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THE CRIME OF SOCIOCIDE IN PALESTINE
PAJU (Palestinian and Jewish Unity), # 622, Januay 11, 2013
Story Code: 431
 
The Russell Tribunal was created in 1966 to investigate war crimes and crimes against humanity. In 2009 it established the Russell Tribunal on Palestine to investigate such crimes in Palestine. That tribunal has used the term sociocide to describe Israel’s systematic destruction of Palestinians’ territory, institutions, socio-economic infrastructure, culture and society in general. Indeed, the Tribunal’s 2012 session dealt extensively with the question of sociocide in Palestine.
THE CRIME OF SOCIOCIDE IN PALESTINE
THE RUSSEL TRIBUNAL ON PALESTINE DENOUNCES ISRAEL

The Russell Tribunal was created in 1966 to investigate war crimes and crimes against humanity. In 2009 it established the Russell Tribunal on Palestine to investigate such crimes in Palestine. That tribunal has used the term sociocide to describe Israel’s systematic destruction of Palestinians’ territory, institutions, socio-economic infrastructure, culture and society in general. Indeed, the Tribunal’s 2012 session dealt extensively with the question of sociocide in Palestine.

The term ‘sociocide’ is used to describe the destruction of Palestinian society by the following means:

a) Israel’s continued military occupation of Palestinian territory, continuous development of colonies on illegally occupied Palestinian land, the building of the ‘Security Wall’ (Apartheid Wall) in the West Bank, and the blockade of Gaza, which deprives Palestinians of access to part of their territory;
b) Israel’s widespread destruction of Palestinian schools and cultural venues to prevent Palestinians from sharing in their cultural and social identity;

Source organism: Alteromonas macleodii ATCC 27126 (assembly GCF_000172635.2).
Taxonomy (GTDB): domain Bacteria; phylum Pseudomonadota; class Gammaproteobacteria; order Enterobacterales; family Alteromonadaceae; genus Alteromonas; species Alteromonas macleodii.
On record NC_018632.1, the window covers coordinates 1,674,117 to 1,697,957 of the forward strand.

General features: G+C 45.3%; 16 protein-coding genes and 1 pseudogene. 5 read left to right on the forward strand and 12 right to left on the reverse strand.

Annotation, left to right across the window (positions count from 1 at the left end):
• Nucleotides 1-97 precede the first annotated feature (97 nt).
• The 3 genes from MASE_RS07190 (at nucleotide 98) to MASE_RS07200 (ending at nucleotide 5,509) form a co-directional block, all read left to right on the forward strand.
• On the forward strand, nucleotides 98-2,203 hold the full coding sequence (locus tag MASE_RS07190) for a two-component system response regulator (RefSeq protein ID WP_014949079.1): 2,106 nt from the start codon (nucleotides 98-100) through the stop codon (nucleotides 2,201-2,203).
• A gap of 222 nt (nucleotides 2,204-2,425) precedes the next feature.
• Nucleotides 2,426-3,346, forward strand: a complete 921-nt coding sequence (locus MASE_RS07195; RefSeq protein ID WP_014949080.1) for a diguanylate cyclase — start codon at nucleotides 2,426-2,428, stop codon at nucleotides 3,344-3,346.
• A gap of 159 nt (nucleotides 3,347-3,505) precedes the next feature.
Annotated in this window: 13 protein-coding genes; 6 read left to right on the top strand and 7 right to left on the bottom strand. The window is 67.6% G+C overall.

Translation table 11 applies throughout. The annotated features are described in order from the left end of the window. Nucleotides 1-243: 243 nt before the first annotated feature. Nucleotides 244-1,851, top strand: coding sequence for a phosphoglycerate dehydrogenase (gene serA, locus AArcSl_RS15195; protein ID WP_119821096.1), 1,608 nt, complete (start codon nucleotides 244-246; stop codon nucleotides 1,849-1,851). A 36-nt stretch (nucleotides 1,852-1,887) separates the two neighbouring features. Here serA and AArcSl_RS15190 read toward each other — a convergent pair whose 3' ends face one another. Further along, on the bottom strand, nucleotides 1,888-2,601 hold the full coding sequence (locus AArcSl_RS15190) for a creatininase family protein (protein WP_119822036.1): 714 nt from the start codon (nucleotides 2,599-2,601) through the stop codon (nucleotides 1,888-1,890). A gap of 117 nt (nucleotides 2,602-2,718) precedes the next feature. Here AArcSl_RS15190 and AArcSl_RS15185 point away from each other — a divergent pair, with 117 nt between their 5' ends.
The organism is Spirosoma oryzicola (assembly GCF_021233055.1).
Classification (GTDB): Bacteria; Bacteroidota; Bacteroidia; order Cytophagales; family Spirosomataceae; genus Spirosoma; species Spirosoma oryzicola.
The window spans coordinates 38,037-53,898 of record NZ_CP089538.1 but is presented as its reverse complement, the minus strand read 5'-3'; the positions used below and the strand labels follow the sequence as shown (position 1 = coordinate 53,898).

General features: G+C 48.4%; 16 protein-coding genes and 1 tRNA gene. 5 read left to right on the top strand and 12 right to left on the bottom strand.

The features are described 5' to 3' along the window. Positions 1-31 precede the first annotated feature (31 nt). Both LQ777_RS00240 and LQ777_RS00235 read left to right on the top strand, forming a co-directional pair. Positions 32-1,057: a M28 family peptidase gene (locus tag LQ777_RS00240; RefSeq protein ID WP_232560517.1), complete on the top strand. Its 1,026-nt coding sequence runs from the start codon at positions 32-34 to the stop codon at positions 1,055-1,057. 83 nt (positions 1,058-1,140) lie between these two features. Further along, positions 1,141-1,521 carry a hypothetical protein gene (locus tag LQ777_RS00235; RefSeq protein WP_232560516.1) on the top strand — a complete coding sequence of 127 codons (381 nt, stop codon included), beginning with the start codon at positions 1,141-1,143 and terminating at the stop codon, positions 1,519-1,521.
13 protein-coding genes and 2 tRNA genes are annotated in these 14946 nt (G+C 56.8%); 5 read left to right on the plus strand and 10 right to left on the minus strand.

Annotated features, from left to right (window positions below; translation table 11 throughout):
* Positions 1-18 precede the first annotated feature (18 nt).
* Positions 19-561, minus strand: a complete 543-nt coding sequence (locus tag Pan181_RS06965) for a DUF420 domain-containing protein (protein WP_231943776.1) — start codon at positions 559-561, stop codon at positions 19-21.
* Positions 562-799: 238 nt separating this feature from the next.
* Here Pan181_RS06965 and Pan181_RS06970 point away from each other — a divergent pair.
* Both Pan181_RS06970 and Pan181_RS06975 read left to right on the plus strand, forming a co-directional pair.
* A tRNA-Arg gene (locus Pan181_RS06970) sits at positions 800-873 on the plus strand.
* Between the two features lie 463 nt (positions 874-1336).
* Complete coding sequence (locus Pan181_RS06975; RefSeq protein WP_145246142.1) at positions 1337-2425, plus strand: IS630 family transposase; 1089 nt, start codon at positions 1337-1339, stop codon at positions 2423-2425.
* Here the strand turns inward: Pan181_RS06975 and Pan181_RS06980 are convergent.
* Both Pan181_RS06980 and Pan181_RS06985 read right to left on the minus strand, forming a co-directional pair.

c) Israel’s systematic denial of Palestinians’ right of return to their original homes and properties and right of restitution, thereby reinforcing the institutionalisation of their exile;
d) Israel’s discrimination against its Palestinian citizens, who constitute Israel’s indigenous population, on the basis of their non-Jewish identity, thereby endangering the survival of Palestinians as a social group.

The Tribunal has condemned Israel’s refusal to recognize the nationality of its indigenous Palestinian population. It has also condemned the fact that Israel prevents Israeli Palestinians from marrying Palestinians from the occupied territories or from neighbouring countries.

The Tribunal’s 2012 session concluded that Israel is committing cultural genocide in Palestine. It emphasized that Israel’s actions have already been condemned under International law - including the Convention on the Suppression of Apartheid - as crimes against humanity or war crimes. These crimes, it should be stressed, are subject to prosecution at the International Criminal Court under the terms of the Rome Statute of 1998.
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